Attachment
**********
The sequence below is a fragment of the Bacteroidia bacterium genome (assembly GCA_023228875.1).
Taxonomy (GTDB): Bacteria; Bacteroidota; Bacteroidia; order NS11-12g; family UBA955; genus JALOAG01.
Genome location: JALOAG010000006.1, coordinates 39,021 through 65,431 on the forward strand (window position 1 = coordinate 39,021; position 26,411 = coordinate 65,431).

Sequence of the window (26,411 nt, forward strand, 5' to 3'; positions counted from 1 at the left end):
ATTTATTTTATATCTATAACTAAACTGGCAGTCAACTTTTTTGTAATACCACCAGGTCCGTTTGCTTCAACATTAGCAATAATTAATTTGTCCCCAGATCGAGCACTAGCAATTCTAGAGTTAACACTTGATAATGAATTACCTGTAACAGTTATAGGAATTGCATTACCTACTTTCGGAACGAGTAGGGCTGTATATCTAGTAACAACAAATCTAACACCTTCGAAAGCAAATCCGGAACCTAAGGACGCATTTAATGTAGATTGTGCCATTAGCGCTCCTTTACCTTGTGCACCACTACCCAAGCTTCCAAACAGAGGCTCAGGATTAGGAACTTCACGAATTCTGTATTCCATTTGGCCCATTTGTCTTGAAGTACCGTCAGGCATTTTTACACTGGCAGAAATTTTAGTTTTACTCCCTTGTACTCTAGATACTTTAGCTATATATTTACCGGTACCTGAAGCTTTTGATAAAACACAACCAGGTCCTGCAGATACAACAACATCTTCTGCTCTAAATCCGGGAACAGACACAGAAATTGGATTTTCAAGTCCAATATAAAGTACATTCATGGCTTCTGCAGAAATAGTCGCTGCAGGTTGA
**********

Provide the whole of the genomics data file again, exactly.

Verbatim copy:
The sequence below is a fragment of the Bacteroidia bacterium genome (assembly GCA_023228875.1).
Taxonomy (GTDB): Bacteria; Bacteroidota; Bacteroidia; order NS11-12g; family UBA955; genus JALOAG01.
Genome location: JALOAG010000006.1, coordinates 39,021 through 65,431 on the forward strand (window position 1 = coordinate 39,021; position 26,411 = coordinate 65,431).

Sequence of the window (26,411 nt, forward strand, 5' to 3'; positions counted from 1 at the left end):
ATTTATTTTATATCTATAACTAAACTGGCAGTCAACTTTTTTGTAATACCACCAGGTCCGTTTGCTTCAACATTAGCAATAATTAATTTGTCCCCAGATCGAGCACTAGCAATTCTAGAGTTAACACTTGATAATGAATTACCTGTAACAGTTATAGGAATTGCATTACCTACTTTCGGAACGAGTAGGGCTGTATATCTAGTAACAACAAATCTAACACCTTCGAAAGCAAATCCGGAACCTAAGGACGCATTTAATGTAGATTGTGCCATTAGCGCTCCTTTACCTTGTGCACCACTACCCAAGCTTCCAAACAGAGGCTCAGGATTAGGAACTTCACGAATTCTGTATTCCATTTGGCCCATTTGTCTTGAAGTACCGTCAGGCATTTTTACACTGGCAGAAATTTTAGTTTTACTCCCTTGTACTCTAGATACTTTAGCTATATATTTACCGGTACCTGAAGCTTTTGATAAAACACAACCAGGTCCTGCAGATACAACAACATCTTCTGCTCTAAATCCGGGAACAGACACAGAAATTGGATTTTCAAGTCCAATATAAAGTACATTCATGGCTTCTGCAGAAATAGTCGCTGCAGGTTGA